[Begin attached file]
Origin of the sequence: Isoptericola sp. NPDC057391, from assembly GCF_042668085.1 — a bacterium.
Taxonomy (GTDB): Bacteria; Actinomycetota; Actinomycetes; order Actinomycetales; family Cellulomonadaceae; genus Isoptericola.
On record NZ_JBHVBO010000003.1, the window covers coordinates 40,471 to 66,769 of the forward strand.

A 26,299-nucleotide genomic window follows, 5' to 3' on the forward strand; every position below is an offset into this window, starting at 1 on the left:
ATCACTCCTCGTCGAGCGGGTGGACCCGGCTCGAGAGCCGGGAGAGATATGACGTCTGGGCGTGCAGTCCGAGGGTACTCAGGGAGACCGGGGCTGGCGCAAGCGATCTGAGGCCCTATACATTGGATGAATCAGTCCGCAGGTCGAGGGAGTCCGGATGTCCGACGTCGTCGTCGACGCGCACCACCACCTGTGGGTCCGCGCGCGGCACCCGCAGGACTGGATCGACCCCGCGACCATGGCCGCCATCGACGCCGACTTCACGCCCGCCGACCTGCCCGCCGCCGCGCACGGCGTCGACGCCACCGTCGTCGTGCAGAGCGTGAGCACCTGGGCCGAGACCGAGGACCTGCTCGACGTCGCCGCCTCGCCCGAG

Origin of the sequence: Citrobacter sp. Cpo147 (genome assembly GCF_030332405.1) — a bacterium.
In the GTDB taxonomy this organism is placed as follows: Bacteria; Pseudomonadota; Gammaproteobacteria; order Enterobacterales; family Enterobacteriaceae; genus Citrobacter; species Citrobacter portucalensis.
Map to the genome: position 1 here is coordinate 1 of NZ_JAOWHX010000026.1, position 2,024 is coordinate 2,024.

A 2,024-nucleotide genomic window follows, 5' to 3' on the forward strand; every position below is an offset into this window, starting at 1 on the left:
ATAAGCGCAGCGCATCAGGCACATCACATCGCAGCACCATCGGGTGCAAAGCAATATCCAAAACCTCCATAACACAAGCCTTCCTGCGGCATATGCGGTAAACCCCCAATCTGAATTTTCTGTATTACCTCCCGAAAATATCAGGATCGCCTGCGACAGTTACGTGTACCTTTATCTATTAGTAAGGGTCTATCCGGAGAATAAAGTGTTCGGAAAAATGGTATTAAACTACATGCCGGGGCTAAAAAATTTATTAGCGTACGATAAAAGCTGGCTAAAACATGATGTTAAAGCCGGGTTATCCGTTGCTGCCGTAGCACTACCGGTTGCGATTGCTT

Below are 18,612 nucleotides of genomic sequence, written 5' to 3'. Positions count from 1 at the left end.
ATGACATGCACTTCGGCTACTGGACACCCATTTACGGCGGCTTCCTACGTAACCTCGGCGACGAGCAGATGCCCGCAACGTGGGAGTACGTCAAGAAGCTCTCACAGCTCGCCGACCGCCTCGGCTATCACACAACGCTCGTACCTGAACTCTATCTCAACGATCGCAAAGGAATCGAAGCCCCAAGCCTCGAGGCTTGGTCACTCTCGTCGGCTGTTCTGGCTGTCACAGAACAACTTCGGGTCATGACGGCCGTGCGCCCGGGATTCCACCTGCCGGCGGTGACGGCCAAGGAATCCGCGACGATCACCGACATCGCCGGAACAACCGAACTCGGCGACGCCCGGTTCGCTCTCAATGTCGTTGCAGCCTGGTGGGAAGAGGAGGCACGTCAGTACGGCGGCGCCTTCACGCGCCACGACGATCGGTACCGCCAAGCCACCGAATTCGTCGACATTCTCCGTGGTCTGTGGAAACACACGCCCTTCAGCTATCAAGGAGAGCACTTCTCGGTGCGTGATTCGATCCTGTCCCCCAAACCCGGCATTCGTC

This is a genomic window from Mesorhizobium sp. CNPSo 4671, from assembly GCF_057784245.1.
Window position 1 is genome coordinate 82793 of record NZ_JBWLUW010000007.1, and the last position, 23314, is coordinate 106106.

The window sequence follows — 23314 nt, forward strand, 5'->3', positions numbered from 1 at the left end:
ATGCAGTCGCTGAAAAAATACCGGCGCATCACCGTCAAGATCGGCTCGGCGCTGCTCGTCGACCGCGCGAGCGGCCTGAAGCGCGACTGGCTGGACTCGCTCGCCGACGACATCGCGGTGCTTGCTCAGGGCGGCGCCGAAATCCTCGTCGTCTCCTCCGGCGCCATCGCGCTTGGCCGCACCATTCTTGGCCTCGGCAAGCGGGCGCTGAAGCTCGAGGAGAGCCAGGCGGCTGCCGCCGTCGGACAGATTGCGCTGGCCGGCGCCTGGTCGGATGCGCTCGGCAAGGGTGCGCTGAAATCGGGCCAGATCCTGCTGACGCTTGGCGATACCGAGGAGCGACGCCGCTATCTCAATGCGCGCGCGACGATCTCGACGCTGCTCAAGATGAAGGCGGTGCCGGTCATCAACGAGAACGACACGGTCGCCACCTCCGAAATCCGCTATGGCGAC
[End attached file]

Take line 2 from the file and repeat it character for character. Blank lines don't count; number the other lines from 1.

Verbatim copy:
Taxonomy (GTDB): Bacteria; Actinomycetota; Actinomycetes; order Actinomycetales; family Cellulomonadaceae; genus Isoptericola.